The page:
6 FAQs on Ironman's New Swim Starts

How Does Ironman Know When Athletes Enter the Water?

When entering the water, athletes will go under a swim start arch at the water's edge. Timing mats are underneath the arch, which will trigger the timing chip athletes will be wearing.

Is There Still a 2:20 Time Limit in the Water?

Yes, the swim course doesn't close until 2:20 after the last age group athlete enters the water. But if your swim time exceeds 2:20, you will be disqualified.

Is the 17-Hour Time Limit Still in Place? Does the Famed Midnight Cutoff Still Have Meaning?

Yes, the 17-hour time limit is still in place. And the midnight cutoff still has some meaning.

Swimmers begin to enter the water at either 6:30 or 6:35 a.m. (depending on the race) and Ironman officials expect everyone to be in the water no later than 7 a.m. If that's the case, nobody would be able to finish both after midnight and under 17 hours.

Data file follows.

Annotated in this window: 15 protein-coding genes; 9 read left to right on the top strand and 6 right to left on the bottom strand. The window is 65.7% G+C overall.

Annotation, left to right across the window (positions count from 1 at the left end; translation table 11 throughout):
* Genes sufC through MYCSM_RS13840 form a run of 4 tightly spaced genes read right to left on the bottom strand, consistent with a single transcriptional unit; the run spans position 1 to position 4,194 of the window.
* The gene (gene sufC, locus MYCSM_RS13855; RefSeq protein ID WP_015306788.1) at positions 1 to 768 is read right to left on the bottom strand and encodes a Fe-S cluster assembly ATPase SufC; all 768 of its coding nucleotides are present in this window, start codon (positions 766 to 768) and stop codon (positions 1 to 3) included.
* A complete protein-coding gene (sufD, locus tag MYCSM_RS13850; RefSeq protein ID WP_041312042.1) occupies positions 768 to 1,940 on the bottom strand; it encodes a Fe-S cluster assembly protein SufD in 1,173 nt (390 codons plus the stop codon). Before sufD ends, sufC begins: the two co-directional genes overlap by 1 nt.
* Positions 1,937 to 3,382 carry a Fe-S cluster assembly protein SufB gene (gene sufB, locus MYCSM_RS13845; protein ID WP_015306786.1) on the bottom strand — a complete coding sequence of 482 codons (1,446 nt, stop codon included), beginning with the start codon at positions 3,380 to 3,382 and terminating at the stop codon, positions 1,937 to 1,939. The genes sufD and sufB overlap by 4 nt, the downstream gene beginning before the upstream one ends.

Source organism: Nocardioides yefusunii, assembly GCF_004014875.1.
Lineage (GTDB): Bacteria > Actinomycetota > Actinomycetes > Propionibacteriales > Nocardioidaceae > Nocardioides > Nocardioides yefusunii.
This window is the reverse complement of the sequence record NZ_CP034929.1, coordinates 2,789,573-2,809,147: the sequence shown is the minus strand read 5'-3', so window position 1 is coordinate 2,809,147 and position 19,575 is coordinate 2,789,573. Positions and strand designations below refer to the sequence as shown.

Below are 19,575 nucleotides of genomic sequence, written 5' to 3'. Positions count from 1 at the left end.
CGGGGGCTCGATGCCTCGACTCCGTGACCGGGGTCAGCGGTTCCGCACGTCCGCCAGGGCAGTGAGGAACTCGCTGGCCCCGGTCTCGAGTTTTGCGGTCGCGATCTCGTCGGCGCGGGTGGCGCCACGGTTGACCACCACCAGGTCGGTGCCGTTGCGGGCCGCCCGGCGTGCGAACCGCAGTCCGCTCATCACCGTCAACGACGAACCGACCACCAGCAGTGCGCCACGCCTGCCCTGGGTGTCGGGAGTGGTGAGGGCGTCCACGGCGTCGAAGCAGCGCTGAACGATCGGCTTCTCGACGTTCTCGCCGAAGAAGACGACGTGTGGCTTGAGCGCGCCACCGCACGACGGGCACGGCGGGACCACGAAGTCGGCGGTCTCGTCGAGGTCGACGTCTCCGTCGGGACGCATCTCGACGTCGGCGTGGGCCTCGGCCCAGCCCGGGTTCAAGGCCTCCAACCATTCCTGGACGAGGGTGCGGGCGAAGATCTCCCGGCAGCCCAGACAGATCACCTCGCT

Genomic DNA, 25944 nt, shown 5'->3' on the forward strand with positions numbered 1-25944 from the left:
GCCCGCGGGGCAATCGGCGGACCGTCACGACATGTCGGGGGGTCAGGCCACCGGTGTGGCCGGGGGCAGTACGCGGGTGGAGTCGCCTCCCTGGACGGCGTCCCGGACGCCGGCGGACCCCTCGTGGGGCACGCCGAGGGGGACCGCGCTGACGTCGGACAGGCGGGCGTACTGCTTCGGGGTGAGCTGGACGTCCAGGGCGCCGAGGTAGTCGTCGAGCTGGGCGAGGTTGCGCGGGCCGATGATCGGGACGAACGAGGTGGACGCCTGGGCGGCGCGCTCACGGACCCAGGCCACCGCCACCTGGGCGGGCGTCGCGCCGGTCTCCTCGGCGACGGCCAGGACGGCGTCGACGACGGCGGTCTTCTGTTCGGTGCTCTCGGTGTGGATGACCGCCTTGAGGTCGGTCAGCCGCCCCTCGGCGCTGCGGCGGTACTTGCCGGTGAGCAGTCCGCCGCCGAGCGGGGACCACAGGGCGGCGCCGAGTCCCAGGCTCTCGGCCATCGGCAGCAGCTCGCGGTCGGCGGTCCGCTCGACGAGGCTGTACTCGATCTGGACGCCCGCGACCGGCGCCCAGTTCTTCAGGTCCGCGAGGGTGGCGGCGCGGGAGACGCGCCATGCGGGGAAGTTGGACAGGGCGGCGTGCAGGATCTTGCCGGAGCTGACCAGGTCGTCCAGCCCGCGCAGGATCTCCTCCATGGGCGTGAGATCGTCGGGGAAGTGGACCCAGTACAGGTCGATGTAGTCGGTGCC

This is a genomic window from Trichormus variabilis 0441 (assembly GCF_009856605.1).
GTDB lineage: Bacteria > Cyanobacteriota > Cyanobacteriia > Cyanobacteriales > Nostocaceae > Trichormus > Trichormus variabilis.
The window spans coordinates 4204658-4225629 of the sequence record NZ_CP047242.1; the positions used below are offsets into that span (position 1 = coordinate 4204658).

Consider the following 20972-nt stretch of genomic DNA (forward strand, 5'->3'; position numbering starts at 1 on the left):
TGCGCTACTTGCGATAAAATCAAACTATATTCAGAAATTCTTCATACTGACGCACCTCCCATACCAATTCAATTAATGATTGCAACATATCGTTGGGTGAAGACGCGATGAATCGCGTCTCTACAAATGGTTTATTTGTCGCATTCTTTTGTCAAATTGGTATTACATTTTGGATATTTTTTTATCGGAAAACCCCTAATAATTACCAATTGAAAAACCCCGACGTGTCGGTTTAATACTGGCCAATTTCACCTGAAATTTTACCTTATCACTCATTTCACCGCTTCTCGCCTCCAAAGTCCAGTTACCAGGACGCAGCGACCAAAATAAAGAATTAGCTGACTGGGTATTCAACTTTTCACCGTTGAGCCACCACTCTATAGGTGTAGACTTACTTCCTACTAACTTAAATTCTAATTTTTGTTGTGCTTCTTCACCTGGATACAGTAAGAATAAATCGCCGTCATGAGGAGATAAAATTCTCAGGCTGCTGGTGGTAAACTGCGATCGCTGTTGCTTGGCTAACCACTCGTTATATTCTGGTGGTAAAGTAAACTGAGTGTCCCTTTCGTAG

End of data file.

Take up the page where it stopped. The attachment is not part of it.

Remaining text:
However, it is now possible for an athlete to finish before midnight and still be over the 17-hour limit. If that's the case, the participant would not be recognized as an official Ironman finisher.

More: What to Do When Things Go Wrong at an Ironman

Is Every Ironman Race Going to Do This?

So far, these changes are only being tested in North America, and only at certain events. In 2013, only Coeur d'Alene, Lake Placid and Lake Tahoe are doing rolling starts. Ironman Florida will have a mass start based on self-seeding in different corrals to put athletes among other similarly skilled swimmers. Ironman Mont-Tremblant in Quebec will feature a wave start based on age group (eight waves starting five minutes apart). Ironman will assess the success and feedback of all three of these methods before implementing any of them in 2014 and beyond.

Texas, Wisconsin, Arizona and Canada will continue to have mass starts. The Ironman World Championships in Kona will also have a mass start.

Here's a video of the rolling swim start at Ironman Coeur d'Alene:

More: 2 Swim Sets for Speed

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